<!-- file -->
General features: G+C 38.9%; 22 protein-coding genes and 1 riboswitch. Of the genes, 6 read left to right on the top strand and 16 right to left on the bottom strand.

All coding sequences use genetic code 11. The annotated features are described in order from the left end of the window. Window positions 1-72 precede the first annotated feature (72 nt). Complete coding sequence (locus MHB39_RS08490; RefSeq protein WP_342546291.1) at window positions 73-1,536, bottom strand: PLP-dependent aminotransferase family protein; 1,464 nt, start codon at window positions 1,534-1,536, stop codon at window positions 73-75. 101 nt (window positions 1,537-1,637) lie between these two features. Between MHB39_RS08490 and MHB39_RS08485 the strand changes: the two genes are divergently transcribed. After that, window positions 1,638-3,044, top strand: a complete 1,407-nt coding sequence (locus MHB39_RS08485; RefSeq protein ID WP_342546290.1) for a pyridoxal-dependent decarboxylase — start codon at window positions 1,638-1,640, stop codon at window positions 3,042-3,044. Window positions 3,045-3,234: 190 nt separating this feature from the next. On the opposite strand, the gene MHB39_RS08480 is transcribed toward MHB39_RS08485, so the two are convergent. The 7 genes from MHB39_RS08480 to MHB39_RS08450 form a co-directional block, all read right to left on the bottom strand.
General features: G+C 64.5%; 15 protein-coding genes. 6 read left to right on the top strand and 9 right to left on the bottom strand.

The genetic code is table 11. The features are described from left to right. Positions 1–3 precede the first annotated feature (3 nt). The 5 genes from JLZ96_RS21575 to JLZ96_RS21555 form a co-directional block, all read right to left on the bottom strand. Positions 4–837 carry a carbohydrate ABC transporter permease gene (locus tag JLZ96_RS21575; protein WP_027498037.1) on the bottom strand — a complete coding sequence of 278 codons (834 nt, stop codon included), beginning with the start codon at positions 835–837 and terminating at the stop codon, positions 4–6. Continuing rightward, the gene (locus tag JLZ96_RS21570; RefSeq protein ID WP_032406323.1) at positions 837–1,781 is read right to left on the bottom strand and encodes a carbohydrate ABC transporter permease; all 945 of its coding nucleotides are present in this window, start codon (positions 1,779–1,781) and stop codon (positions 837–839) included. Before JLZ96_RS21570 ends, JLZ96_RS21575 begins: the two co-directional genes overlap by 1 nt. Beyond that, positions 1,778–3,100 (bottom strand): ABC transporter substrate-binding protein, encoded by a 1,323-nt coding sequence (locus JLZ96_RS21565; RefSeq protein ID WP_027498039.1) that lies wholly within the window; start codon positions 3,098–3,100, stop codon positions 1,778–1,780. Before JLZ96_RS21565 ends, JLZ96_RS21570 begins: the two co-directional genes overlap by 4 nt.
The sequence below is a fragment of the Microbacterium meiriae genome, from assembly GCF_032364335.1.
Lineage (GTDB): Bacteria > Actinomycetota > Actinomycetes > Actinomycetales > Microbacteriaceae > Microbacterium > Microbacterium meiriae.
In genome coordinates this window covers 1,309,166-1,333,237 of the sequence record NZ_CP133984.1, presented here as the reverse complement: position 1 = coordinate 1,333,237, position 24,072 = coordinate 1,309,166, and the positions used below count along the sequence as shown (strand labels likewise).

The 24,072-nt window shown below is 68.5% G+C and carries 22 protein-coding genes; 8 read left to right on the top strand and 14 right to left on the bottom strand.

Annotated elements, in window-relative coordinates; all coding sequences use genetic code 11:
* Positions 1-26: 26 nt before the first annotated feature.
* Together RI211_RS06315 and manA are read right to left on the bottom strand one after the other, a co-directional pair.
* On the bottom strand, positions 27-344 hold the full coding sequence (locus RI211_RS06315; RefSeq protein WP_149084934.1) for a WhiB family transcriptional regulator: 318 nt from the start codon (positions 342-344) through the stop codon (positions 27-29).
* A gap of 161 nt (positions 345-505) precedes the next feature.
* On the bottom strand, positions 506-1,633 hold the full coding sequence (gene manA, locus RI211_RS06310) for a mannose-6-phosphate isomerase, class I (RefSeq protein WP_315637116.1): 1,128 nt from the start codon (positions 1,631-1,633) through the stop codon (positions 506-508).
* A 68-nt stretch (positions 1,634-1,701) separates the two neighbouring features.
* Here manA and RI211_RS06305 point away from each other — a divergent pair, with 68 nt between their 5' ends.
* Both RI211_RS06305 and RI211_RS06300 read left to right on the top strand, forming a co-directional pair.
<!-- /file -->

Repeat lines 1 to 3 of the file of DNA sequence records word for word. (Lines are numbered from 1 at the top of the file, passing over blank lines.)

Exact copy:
General features: G+C 38.9%; 22 protein-coding genes and 1 riboswitch. Of the genes, 6 read left to right on the top strand and 16 right to left on the bottom strand.

All coding sequences use genetic code 11. The annotated features are described in order from the left end of the window. Window positions 1-72 precede the first annotated feature (72 nt). Complete coding sequence (locus MHB39_RS08490; RefSeq protein WP_342546291.1) at window positions 73-1,536, bottom strand: PLP-dependent aminotransferase family protein; 1,464 nt, start codon at window positions 1,534-1,536, stop codon at window positions 73-75. 101 nt (window positions 1,537-1,637) lie between these two features. Between MHB39_RS08490 and MHB39_RS08485 the strand changes: the two genes are divergently transcribed. After that, window positions 1,638-3,044, top strand: a complete 1,407-nt coding sequence (locus MHB39_RS08485; RefSeq protein ID WP_342546290.1) for a pyridoxal-dependent decarboxylase — start codon at window positions 1,638-1,640, stop codon at window positions 3,042-3,044. Window positions 3,045-3,234: 190 nt separating this feature from the next. On the opposite strand, the gene MHB39_RS08480 is transcribed toward MHB39_RS08485, so the two are convergent. The 7 genes from MHB39_RS08480 to MHB39_RS08450 form a co-directional block, all read right to left on the bottom strand.
General features: G+C 64.5%; 15 protein-coding genes. 6 read left to right on the top strand and 9 right to left on the bottom strand.